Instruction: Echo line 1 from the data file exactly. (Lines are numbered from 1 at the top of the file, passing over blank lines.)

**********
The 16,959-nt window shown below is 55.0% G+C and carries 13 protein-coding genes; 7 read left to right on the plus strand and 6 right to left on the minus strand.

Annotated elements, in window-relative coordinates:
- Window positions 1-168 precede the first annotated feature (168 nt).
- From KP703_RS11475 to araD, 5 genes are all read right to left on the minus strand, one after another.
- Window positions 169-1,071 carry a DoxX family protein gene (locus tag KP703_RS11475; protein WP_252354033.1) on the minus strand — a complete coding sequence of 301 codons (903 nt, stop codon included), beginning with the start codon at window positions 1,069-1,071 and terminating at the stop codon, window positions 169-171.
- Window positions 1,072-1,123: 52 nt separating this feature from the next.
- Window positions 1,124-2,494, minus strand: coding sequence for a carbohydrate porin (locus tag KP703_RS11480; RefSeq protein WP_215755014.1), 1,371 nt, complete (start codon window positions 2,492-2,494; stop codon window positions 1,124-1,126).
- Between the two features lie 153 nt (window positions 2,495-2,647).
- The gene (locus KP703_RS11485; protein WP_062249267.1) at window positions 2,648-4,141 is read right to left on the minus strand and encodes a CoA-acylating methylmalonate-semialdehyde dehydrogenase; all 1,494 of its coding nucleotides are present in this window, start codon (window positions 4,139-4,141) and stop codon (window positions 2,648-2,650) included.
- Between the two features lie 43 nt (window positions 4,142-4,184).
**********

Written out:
The 16,959-nt window shown below is 55.0% G+C and carries 13 protein-coding genes; 7 read left to right on the plus strand and 6 right to left on the minus strand.